“When you talk about rationalization, it means I will not have a vehicle everyday to come to office. I will manage myself, but when I need a vehicle then we will pick from the pool,” said the official.
The official said the NC realized that which is why they put the lumpsum back, as the MPs were in danger of losing both the amount and allowances and the vehicle.
The NC’s new clause approved in the final passed Bill by the NA is a very clever one. It says, ‘Each Member of Parliament shall be provided a designated duty vehicle, OR a one-time lumpsum grant for the purchase of vehicle along with the rriver, and fuel and maintenance allowances.’
It does not mention the lumpsum amount though the minimum will be the current Nu 1 mn, and by not mentioning the amount, it gives the flexibility to the government to give more.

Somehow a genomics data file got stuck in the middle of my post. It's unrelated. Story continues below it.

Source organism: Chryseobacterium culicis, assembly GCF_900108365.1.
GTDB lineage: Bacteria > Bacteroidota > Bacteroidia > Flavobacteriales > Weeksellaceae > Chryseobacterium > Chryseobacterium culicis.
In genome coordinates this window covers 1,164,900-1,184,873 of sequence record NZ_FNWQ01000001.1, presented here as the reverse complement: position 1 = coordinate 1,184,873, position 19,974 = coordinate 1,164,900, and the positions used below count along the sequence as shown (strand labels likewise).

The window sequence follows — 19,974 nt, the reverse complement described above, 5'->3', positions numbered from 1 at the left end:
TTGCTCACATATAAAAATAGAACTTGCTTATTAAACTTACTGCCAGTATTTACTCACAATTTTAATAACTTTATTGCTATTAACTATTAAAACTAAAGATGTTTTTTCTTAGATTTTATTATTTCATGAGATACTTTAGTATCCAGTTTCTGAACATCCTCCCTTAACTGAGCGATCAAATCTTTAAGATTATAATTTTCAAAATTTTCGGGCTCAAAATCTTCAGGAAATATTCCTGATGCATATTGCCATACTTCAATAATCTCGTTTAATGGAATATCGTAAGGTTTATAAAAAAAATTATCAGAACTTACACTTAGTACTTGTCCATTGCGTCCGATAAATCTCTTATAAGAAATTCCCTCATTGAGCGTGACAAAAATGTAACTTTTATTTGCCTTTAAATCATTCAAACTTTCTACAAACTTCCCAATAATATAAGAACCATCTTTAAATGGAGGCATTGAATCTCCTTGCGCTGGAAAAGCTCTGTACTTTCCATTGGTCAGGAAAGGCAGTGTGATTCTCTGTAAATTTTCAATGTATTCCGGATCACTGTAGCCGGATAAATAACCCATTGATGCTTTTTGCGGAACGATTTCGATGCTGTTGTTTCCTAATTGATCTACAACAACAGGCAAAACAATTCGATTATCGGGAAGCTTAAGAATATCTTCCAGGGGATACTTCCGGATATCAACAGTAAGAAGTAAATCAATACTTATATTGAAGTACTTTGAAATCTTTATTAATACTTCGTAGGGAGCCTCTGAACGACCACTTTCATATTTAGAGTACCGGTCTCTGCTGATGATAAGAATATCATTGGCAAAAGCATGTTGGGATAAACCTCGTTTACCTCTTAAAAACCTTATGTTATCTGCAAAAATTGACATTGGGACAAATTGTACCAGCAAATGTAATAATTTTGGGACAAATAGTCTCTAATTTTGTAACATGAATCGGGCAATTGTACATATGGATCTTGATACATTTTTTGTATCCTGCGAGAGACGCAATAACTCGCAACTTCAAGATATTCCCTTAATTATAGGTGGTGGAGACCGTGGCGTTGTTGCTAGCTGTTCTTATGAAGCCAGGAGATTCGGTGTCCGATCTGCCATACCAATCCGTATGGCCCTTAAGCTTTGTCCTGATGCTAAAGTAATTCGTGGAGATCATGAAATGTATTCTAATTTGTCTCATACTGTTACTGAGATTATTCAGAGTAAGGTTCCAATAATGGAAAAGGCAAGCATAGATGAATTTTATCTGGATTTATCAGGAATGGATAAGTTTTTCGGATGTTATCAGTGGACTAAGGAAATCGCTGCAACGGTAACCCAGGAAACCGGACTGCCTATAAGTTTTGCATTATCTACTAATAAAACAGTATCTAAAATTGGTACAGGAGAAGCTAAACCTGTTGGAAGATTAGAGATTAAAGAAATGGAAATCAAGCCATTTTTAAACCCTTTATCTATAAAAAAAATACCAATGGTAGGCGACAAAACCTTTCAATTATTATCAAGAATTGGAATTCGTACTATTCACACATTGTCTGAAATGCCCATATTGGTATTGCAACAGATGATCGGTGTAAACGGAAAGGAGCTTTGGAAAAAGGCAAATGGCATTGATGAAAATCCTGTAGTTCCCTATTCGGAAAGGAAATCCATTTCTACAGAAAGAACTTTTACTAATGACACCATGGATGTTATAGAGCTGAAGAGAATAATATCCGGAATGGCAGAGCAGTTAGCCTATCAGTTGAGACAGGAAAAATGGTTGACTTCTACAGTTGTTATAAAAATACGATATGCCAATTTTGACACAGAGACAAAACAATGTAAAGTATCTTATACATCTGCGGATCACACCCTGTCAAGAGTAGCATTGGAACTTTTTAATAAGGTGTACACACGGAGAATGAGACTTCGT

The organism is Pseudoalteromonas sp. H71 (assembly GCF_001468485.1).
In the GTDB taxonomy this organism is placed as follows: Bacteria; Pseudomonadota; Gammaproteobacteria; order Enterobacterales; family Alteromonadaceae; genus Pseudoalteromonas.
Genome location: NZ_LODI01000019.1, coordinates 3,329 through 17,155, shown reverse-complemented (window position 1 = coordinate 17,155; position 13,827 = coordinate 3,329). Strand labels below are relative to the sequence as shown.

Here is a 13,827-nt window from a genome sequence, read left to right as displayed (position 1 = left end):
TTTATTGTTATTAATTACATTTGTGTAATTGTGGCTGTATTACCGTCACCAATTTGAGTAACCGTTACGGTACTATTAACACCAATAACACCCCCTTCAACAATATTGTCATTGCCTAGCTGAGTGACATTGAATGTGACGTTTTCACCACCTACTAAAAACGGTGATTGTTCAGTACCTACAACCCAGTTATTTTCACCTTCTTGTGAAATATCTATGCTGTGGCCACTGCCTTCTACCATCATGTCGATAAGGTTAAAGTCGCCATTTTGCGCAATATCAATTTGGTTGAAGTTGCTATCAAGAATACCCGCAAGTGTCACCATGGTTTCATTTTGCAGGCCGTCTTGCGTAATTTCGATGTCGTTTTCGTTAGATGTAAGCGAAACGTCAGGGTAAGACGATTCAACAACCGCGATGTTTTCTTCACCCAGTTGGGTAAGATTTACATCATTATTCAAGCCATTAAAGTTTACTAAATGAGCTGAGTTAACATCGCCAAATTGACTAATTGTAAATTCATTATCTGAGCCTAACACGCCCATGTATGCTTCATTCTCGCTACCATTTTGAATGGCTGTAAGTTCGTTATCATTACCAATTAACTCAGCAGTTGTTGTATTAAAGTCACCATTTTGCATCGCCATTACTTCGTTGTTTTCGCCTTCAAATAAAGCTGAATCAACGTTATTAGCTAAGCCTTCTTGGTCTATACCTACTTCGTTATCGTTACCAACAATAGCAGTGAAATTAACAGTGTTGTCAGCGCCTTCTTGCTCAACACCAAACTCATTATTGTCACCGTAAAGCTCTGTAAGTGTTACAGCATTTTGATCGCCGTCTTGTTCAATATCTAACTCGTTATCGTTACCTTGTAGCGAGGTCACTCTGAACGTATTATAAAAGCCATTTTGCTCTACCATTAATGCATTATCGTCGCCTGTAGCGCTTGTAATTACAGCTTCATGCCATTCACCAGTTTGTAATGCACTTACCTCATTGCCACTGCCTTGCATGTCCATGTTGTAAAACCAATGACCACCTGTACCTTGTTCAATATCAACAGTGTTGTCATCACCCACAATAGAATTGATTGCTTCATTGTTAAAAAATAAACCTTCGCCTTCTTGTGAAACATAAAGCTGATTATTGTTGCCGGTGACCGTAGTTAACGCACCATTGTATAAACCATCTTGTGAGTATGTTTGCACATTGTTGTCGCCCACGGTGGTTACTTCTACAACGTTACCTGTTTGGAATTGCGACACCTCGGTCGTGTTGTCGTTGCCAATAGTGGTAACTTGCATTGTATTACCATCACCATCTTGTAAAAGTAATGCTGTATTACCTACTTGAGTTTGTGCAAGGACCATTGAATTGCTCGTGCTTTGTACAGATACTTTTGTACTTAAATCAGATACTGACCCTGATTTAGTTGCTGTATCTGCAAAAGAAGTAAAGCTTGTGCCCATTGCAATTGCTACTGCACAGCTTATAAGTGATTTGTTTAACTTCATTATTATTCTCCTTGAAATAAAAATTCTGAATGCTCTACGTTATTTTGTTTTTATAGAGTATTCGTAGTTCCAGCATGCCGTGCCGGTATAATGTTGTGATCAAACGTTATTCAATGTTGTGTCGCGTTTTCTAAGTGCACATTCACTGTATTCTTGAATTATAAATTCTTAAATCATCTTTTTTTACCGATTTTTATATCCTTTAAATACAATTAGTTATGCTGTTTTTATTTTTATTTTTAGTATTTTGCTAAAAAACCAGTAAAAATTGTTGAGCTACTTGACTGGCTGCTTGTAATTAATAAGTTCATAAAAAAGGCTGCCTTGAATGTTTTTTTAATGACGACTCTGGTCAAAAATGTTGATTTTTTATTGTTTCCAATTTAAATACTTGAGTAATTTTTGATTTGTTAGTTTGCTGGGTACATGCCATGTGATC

The new section also avoids the words ‘review and rationalize’ which means that if duty vehicles are given to MPs, they can avoid the pool vehicle reforms.
The Finance Minister earlier made it clear that new SUV Duty vehicles will not be issued for MPs at least in this term.
The official said, “The government is trying to reduce the numbers of duty vehicles, in terms of people who need and do not need. For example, Dzongdas need SUV duty vehicles as they have to move. The question is if the judges in Thimphu need it?”
“Does a government secretary need a big SUV car, as the secretary can do with a small car and use a four-wheel vehicle only while moving outside Thimphu. Which secretaries need bigger SUV cars as not all secretaries have the same responsibility in terms of moving around,” said the official.